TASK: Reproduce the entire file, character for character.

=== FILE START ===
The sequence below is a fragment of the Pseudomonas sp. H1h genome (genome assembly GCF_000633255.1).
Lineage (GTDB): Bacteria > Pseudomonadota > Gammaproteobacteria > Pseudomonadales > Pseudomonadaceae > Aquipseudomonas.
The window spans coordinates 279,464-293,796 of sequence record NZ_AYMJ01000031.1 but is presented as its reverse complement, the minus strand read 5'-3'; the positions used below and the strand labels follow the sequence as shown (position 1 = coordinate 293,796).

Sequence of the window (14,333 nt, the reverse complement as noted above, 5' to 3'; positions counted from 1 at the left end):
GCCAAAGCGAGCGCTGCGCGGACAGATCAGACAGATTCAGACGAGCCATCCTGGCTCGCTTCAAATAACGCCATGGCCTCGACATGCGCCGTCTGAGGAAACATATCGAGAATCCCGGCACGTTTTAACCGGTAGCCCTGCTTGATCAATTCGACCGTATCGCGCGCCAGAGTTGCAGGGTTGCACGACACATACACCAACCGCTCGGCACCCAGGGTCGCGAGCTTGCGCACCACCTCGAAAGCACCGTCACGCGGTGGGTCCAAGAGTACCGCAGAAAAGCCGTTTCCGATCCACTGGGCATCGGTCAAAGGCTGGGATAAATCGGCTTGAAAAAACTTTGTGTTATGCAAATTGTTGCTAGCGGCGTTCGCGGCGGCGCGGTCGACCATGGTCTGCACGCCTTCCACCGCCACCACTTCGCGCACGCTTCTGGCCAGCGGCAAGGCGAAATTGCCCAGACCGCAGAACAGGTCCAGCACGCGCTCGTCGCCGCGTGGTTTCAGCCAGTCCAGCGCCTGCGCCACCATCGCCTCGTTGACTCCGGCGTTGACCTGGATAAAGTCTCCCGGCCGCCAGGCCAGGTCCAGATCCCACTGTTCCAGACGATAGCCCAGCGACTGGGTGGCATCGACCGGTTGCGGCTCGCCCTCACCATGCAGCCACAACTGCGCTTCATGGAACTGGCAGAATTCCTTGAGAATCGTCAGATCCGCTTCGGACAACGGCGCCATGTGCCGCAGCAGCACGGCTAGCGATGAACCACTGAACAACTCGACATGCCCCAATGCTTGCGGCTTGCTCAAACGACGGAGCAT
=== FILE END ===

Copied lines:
The sequence below is a fragment of the Pseudomonas sp. H1h genome (genome assembly GCF_000633255.1).
Lineage (GTDB): Bacteria > Pseudomonadota > Gammaproteobacteria > Pseudomonadales > Pseudomonadaceae > Aquipseudomonas.
The window spans coordinates 279,464-293,796 of sequence record NZ_AYMJ01000031.1 but is presented as its reverse complement, the minus strand read 5'-3'; the positions used below and the strand labels follow the sequence as shown (position 1 = coordinate 293,796).

Sequence of the window (14,333 nt, the reverse complement as noted above, 5' to 3'; positions counted from 1 at the left end):
GCCAAAGCGAGCGCTGCGCGGACAGATCAGACAGATTCAGACGAGCCATCCTGGCTCGCTTCAAATAACGCCATGGCCTCGACATGCGCCGTCTGAGGAAACATATCGAGAATCCCGGCACGTTTTAACCGGTAGCCCTGCTTGATCAATTCGACCGTATCGCGCGCCAGAGTTGCAGGGTTGCACGACACATACACCAACCGCTCGGCACCCAGGGTCGCGAGCTTGCGCACCACCTCGAAAGCACCGTCACGCGGTGGGTCCAAGAGTACCGCAGAAAAGCCGTTTCCGATCCACTGGGCATCGGTCAAAGGCTGGGATAAATCGGCTTGAAAAAACTTTGTGTTATGCAAATTGTTGCTAGCGGCGTTCGCGGCGGCGCGGTCGACCATGGTCTGCACGCCTTCCACCGCCACCACTTCGCGCACGCTTCTGGCCAGCGGCAAGGCGAAATTGCCCAGACCGCAGAACAGGTCCAGCACGCGCTCGTCGCCGCGTGGTTTCAGCCAGTCCAGCGCCTGCGCCACCATCGCCTCGTTGACTCCGGCGTTGACCTGGATAAAGTCTCCCGGCCGCCAGGCCAGGTCCAGATCCCACTGTTCCAGACGATAGCCCAGCGACTGGGTGGCATCGACCGGTTGCGGCTCGCCCTCACCATGCAGCCACAACTGCGCTTCATGGAACTGGCAGAATTCCTTGAGAATCGTCAGATCCGCTTCGGACAACGGCGCCATGTGCCGCAGCAGCACGGCTAGCGATGAACCACTGAACAACTCGACATGCCCCAATGCTTGCGGCTTGCTCAAACGACGGAGCAT